Venezuela has struggled to handle massive inflation. Getty

Venezuela has been dealing with a series of major political and financial problems lately, but in recent months, major inflation has been an additional and growing concern for residents. On Twitter, Venezuelan user @KalebPrime pointed out how bad inflation has gotten for the bolivar, the country’s currency:

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Since then, the situation for the bolivar has gotten more severe. According to Venezuelan financial tracking site DolarToday, the current black market exchange rate sits at 12,197 bolivar per $1 U.S.D. By comparison, the rates for a token in World of Warcraft have gotten relatively more affordable. Via PlayerAuctions, third-party auctions for in-game tokens have an average rate of around 6,000 to 6,500 gold per $1 U.S.D.

In the massive online multiplayer title World of Warcraft, tokens can be used to add to a user’s subscription length or sold for gold or real money on third-party sites. Thanks to a recent update from developer Blizzard, the units can also be converted into cash for accounts, which tie together other Blizzard titles like Overwatch.

While World of Warcraft and virtual currency rates alone hardly encompass the seriousness of Venezuela's current condition, they still help to illustrate the country’s suite of problems. Over the past few years, the country has struggled with inflation and other financial problems caused, in part, by overspending and a collapse in international oil prices. Oil has been a long-time economic tentpole for Venezuela, but since 2014, international prices have been cut significantly. Oil had traditionally hit peaks of around $100, but since the start of the year, international prices have averaged around $50 per unit.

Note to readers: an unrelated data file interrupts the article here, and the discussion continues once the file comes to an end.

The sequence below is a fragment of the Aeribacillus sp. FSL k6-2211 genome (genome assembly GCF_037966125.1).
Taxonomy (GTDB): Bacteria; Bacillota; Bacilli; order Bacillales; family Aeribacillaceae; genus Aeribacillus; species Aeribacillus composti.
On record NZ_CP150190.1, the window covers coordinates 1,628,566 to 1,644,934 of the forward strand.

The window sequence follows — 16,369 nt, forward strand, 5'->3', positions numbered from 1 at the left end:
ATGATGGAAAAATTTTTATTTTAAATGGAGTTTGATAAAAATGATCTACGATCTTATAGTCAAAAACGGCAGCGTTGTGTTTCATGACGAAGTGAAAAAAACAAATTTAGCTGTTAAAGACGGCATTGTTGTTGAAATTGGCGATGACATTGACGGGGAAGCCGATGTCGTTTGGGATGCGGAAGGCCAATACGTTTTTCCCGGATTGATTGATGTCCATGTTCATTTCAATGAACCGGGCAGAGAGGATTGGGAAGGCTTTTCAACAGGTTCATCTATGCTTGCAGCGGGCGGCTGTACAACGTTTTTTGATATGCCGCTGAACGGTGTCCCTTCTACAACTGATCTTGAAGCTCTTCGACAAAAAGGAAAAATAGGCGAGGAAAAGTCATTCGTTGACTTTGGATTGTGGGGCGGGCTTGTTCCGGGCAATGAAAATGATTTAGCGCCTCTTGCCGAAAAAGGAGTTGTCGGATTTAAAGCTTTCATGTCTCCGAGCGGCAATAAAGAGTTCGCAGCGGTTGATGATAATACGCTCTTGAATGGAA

As a result, Venezuela has been hit with a severe recession and mammoth inflation. Protests have been a regular occurrence against president Nicolas Maduro as shortages of groceries and other goods have affected residents. Inflation and ineffective monetary policy have also spurred Venezuelan residents to the black market to exchange currency, NPR reported in 2014.

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The news is similarly dismal for Venezuela’s government. Earlier this year, Venezuelan officials confirmed that the country only had $10.5 billion left in its foreign reserves. By comparison, the country had around $30 billion back in 2011. In addition, the financial situation for the country isn’t expected to improve for residents either. Venezuela’s inflation is predicted to spike by 1,660 percent in 2017 and 2,880 percent in 2018, according to a report from the International Monetary Fund.

In addition, similar turmoil has surrounded Maduro’s leadership of the country. Elected in 2013 for a six-year term, Maduro has seen strong opposition from lawmakers during the country’s current downswing. The Venezuelan government also took opposition leaders Leopoldo López and Antonio Ledezma into custody Tuesday, the BBC reported.